Achieved connection Future Energies
Future Energies

World Natural Gas Demand To Continue To Increase

Articles / Fossil Fuels
Posted by gfoat on Mar 16, 2004 - 02:33 PM

Natural gas has played a major role in meeting energy demand in North America, Western and Eastern European countries, and industrialized Asia due to its availability and environmental acceptance. In the industrialized regions of the world, natural gas fits in the economy as the primary energy resource and as a major raw material for the production of chemicals and petrochemicals. For developing countries, natural gas is a major revenue resource and fits in the economy as a major income generator, attracting foreign investment and enhancing balance of payments.

According to a soon-to-be-released updated report from Business Communications Company, Inc. (www.bccresearch.com)   RE-104R The World Natural Gas Business, over the five year period through 2008, natural gas utilization will increase at an average annual growth rate (AAGR) of 2.4% to reach 116.91TCF in 2008. BCC has identified three key categories in the world natural gas business chain, namely, unconventional, liquefied natural gas (LNG) and conventional. Industries upon which natural gas will directly impact include petroleum, agriculture, chemical, environment, energy, construction, food, and transport. With the rapid buildup in global gas-fired power generation capacity hinging on future natural gas availability, governments and companies must grapple with the dilemma of a near-term shortfall in gas supply.

Some key findings from the study include:

  1. Environmental concerns are expected to substantially increase demand for natural gas. However, there is some question as to whether this projected increase can be sustained by conventional natural gas supply at current high prices. This has led producers to reconsider the role of unconventional gas in their exploration and development portfolios. The unconventional natural gas category (coalbed methane, gas shales, tight sands and landfill) will continue to post double-digit growth over the forecast period. Over the next five years to 2008, demand for unconventional natural gas will increase at an AAGR corresponding to 10.7%, aided by prioritized research and development efforts.

  2. BCC now recognizes LNG as a major segment in the natural gas utilization chain. LNG technology is now used for natural gas supply operations such as imports via tanker ships and domestic storage, and in consumption such as for vehicle fuel. Demand will accelerate by an AAGR of 7.0% over the next five years. This growth is due to a rekindling of interest in LNG imports due to higher U.S. natural gas prices in recent years and technological advances that have lowered costs for liquefaction and regasifying, shipping, and storing LNG.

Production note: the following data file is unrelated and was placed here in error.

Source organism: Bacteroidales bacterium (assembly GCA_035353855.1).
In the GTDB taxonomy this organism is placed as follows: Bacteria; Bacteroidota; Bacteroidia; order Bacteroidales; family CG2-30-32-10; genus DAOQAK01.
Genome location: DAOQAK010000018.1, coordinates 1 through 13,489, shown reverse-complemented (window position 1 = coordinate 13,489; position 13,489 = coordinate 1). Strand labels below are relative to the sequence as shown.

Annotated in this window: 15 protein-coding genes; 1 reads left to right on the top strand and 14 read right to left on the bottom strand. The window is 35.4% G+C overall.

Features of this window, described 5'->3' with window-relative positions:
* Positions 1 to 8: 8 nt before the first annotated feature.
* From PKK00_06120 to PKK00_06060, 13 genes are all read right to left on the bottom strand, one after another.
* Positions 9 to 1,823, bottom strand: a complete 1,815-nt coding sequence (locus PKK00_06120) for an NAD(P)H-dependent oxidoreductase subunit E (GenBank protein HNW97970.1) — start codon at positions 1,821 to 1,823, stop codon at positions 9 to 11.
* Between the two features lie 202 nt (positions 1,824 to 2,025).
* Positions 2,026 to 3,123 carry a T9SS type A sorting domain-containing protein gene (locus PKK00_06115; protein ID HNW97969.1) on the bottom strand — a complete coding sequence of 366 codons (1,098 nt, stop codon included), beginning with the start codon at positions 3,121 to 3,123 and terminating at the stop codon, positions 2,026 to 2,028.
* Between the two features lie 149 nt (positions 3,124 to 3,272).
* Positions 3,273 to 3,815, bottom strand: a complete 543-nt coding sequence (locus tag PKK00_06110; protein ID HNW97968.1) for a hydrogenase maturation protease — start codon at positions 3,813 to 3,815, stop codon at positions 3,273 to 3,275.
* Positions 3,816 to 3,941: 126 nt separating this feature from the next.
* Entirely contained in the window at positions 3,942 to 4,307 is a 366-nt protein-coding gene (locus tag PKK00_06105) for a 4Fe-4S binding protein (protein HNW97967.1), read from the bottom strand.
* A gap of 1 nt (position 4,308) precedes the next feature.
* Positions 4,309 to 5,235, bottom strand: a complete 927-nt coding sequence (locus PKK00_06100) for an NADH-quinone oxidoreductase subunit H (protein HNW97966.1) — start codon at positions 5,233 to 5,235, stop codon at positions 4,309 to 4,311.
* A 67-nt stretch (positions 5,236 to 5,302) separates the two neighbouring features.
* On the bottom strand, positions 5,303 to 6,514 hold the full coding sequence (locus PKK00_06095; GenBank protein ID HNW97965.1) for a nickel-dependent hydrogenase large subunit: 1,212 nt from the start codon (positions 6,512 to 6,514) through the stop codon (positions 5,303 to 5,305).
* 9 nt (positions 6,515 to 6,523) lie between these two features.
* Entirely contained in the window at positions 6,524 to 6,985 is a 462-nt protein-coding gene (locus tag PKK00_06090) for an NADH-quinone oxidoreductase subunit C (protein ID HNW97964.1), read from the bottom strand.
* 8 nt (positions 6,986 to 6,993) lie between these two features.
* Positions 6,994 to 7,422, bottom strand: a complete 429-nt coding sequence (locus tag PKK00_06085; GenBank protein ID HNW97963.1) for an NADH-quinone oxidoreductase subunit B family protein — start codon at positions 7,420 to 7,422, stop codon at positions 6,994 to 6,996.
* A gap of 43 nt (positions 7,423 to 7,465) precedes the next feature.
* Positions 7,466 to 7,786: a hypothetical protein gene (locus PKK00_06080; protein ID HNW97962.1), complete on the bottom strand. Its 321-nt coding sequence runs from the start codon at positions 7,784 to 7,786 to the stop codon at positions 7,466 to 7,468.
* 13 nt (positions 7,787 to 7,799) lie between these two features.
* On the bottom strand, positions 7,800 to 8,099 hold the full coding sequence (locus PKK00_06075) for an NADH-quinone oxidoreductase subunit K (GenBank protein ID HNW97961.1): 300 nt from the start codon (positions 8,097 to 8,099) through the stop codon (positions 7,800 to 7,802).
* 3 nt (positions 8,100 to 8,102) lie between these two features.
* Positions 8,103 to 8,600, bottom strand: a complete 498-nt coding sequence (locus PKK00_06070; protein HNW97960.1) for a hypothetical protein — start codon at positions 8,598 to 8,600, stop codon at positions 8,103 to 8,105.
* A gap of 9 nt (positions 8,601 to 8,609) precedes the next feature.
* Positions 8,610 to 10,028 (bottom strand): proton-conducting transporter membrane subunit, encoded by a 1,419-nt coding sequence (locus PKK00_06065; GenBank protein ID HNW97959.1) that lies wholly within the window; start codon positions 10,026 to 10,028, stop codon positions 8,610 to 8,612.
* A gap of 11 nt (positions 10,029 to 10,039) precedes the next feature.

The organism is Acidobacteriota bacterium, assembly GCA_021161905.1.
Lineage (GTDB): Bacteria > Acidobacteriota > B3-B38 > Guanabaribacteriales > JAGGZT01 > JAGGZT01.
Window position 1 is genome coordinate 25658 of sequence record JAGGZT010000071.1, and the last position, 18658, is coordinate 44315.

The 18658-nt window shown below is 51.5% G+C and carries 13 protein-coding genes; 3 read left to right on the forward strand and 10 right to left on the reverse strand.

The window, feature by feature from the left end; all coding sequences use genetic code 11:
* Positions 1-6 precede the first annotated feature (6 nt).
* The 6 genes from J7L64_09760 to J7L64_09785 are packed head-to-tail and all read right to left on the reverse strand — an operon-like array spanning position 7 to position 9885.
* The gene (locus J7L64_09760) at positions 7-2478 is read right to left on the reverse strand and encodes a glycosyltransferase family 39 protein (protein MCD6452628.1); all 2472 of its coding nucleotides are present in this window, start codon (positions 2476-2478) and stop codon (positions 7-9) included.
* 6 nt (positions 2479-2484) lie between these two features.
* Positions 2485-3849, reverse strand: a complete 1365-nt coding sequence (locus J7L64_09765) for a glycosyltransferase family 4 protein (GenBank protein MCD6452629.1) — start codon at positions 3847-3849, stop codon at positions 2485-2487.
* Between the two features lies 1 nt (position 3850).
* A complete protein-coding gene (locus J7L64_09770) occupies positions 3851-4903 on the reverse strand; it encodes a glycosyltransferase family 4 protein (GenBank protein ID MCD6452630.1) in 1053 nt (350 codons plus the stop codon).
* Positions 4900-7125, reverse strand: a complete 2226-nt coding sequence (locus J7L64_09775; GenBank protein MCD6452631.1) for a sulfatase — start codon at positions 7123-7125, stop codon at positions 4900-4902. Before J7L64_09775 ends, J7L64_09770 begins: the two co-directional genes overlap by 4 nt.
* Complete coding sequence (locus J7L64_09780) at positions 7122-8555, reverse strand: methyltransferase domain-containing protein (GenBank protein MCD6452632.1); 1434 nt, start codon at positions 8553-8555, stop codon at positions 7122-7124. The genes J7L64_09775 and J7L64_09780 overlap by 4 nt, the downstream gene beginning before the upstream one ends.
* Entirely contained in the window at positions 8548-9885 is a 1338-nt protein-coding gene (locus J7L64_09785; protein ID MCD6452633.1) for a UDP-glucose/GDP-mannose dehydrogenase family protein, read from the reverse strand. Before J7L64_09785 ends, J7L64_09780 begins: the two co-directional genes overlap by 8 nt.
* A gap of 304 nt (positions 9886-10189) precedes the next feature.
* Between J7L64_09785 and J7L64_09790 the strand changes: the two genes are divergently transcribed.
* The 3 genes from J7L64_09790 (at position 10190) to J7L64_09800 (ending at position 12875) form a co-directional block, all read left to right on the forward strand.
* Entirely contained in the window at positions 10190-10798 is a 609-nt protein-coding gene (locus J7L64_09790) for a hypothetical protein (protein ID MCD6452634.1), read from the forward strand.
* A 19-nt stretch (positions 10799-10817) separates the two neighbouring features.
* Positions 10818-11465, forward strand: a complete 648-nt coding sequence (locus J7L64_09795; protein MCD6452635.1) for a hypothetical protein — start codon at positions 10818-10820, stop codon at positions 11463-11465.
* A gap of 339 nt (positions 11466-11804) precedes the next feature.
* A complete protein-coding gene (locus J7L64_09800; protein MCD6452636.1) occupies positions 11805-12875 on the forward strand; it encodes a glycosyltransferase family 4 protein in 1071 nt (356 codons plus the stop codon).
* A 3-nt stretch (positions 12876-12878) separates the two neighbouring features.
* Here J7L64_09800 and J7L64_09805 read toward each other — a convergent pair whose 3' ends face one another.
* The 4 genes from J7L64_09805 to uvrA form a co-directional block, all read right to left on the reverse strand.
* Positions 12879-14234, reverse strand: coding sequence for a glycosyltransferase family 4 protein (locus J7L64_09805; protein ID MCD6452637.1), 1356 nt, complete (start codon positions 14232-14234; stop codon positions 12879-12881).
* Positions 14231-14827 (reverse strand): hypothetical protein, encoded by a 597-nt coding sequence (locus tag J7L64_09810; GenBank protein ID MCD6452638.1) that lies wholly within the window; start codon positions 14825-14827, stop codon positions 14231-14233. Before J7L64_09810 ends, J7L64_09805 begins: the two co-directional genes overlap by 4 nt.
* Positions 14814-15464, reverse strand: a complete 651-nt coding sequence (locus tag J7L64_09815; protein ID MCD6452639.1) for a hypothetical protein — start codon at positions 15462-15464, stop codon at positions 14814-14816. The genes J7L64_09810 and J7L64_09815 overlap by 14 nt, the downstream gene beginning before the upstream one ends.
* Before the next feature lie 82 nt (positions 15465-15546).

3. Conventional natural gas represents the major category and includes natural gas that is produced in noncontinuous reservoirs and can be either associated or non-associated. Demand will reach 95.76 TCF in 2008, from 90.16 TCF in 2003, representing an AAGR of 1.2%. The availability of gas gathering and transmission infrastructure in remote locations has had the desired effect of reducing the venting and flaring of natural gas and by 2008, all major oil and companies aim to achieve zero flaring/venting of natural gas.

The natural gas business model has been drastically altered in the last decade. With deregulation and restructuring of the natural gas industry in the 1990's, the U.S. Federal Energy Regulatory Commission's Order 500 and Order 636 altered fundamentally the natural gas business in the U.S. and many countries worldwide resulting in the development of new markets. These newer markets have changed dramatically how the industry operates using the U.S. models. Also, over the past three years (2000-2003), new environmental legislation has come on-stream, affecting the demand pattern. New technology for power generation in fuel cells and gas conversion in Fischer-Tropsch synthesis are also creating possibilities for monetizing remote gas and gas produced in marginal fields. Renewed interest in these processes has created huge investments in the natural gas industry worldwide.

World Natural Gas Demand by Category, Through 2008
(TCF/Year)

 

2000

2001

2002

2003

AAGR %
2000-2003

2008

AAGR %
2003-2008

Conventional

87.64

90.2

88.58

90.16

0.9

95.76

1.2

LNG

5.01

5.16

5.49

5.97

6.0

8.37

7.0

Unconventional

5.12

5.64

6.28

7.68

14.5

12.78

10.7

World Utilization

97.77

101.00

100.35

103.81

2.0

116.91

2.4

Source: BCC, Inc.

World Natural Gas Demand by Category, 2000-2003 and 2008
(TCF/Year)

RE-104R The World Natural Gas Business
  

    For more information contact BUSINESS COMMUNICATIONS COMPANY, INC.,
25 Van Zant Street,
Norwalk, CT
06855,  Telephone: (203) 853-4266; ext. 309,
 Email: publisher@bccresearch.com [1] : Source and publisher: report number, RE-104R


This article is from Future Energies
  http://www.futureenergies.com/

The URL for this story is:
  http://www.futureenergies.com/modules.php?op=modload&name=News&file=article&sid=830

Links in this article
  [1] publisher@bccresearch.com